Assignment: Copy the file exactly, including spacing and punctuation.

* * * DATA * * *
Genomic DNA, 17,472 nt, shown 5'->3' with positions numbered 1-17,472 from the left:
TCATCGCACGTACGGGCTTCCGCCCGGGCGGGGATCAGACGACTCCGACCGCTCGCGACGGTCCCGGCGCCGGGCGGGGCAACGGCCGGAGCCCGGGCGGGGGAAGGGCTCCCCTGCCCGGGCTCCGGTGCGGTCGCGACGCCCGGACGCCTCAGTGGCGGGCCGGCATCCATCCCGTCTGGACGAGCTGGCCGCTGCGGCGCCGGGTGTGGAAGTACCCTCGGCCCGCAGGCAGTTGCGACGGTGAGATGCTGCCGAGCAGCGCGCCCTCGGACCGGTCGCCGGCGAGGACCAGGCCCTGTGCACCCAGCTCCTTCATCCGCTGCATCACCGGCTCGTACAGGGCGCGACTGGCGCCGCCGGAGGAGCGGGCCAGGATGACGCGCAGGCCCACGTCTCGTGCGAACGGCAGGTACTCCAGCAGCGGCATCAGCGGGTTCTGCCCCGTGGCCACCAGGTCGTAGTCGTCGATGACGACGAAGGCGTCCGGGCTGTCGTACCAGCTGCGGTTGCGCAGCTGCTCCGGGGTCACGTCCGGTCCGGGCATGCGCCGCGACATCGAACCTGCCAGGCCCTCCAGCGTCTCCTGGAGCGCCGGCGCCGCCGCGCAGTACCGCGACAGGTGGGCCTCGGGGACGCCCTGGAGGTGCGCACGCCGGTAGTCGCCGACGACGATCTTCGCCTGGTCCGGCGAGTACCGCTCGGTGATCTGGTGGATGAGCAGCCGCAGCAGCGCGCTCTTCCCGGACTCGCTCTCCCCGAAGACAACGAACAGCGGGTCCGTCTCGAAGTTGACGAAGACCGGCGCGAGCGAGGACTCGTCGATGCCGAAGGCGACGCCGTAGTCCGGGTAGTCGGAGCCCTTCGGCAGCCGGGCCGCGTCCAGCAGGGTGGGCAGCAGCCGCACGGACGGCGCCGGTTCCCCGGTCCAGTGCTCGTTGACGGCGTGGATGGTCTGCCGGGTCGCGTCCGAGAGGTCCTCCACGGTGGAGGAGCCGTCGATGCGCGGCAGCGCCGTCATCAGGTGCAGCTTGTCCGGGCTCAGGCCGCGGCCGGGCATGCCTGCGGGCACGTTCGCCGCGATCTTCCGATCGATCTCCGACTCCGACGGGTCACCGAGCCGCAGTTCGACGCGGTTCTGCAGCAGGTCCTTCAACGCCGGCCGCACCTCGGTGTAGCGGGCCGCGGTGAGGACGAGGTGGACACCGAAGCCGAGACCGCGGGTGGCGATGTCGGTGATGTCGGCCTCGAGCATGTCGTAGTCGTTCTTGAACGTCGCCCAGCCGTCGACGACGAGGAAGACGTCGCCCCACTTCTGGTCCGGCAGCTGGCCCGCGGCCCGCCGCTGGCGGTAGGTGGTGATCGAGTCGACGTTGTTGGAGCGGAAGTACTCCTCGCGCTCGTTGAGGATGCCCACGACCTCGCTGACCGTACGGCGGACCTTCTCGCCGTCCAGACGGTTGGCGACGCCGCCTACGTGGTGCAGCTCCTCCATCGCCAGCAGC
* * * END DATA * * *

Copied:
Genomic DNA, 17,472 nt, shown 5'->3' with positions numbered 1-17,472 from the left:
TCATCGCACGTACGGGCTTCCGCCCGGGCGGGGATCAGACGACTCCGACCGCTCGCGACGGTCCCGGCGCCGGGCGGGGCAACGGCCGGAGCCCGGGCGGGGGAAGGGCTCCCCTGCCCGGGCTCCGGTGCGGTCGCGACGCCCGGACGCCTCAGTGGCGGGCCGGCATCCATCCCGTCTGGACGAGCTGGCCGCTGCGGCGCCGGGTGTGGAAGTACCCTCGGCCCGCAGGCAGTTGCGACGGTGAGATGCTGCCGAGCAGCGCGCCCTCGGACCGGTCGCCGGCGAGGACCAGGCCCTGTGCACCCAGCTCCTTCATCCGCTGCATCACCGGCTCGTACAGGGCGCGACTGGCGCCGCCGGAGGAGCGGGCCAGGATGACGCGCAGGCCCACGTCTCGTGCGAACGGCAGGTACTCCAGCAGCGGCATCAGCGGGTTCTGCCCCGTGGCCACCAGGTCGTAGTCGTCGATGACGACGAAGGCGTCCGGGCTGTCGTACCAGCTGCGGTTGCGCAGCTGCTCCGGGGTCACGTCCGGTCCGGGCATGCGCCGCGACATCGAACCTGCCAGGCCCTCCAGCGTCTCCTGGAGCGCCGGCGCCGCCGCGCAGTACCGCGACAGGTGGGCCTCGGGGACGCCCTGGAGGTGCGCACGCCGGTAGTCGCCGACGACGATCTTCGCCTGGTCCGGCGAGTACCGCTCGGTGATCTGGTGGATGAGCAGCCGCAGCAGCGCGCTCTTCCCGGACTCGCTCTCCCCGAAGACAACGAACAGCGGGTCCGTCTCGAAGTTGACGAAGACCGGCGCGAGCGAGGACTCGTCGATGCCGAAGGCGACGCCGTAGTCCGGGTAGTCGGAGCCCTTCGGCAGCCGGGCCGCGTCCAGCAGGGTGGGCAGCAGCCGCACGGACGGCGCCGGTTCCCCGGTCCAGTGCTCGTTGACGGCGTGGATGGTCTGCCGGGTCGCGTCCGAGAGGTCCTCCACGGTGGAGGAGCCGTCGATGCGCGGCAGCGCCGTCATCAGGTGCAGCTTGTCCGGGCTCAGGCCGCGGCCGGGCATGCCTGCGGGCACGTTCGCCGCGATCTTCCGATCGATCTCCGACTCCGACGGGTCACCGAGCCGCAGTTCGACGCGGTTCTGCAGCAGGTCCTTCAACGCCGGCCGCACCTCGGTGTAGCGGGCCGCGGTGAGGACGAGGTGGACACCGAAGCCGAGACCGCGGGTGGCGATGTCGGTGATGTCGGCCTCGAGCATGTCGTAGTCGTTCTTGAACGTCGCCCAGCCGTCGACGACGAGGAAGACGTCGCCCCACTTCTGGTCCGGCAGCTGGCCCGCGGCCCGCCGCTGGCGGTAGGTGGTGATCGAGTCGACGTTGTTGGAGCGGAAGTACTCCTCGCGCTCGTTGAGGATGCCCACGACCTCGCTGACCGTACGGCGGACCTTCTCGCCGTCCAGACGGTTGGCGACGCCGCCTACGTGGTGCAGCTCCTCCATCGCCAGCAGC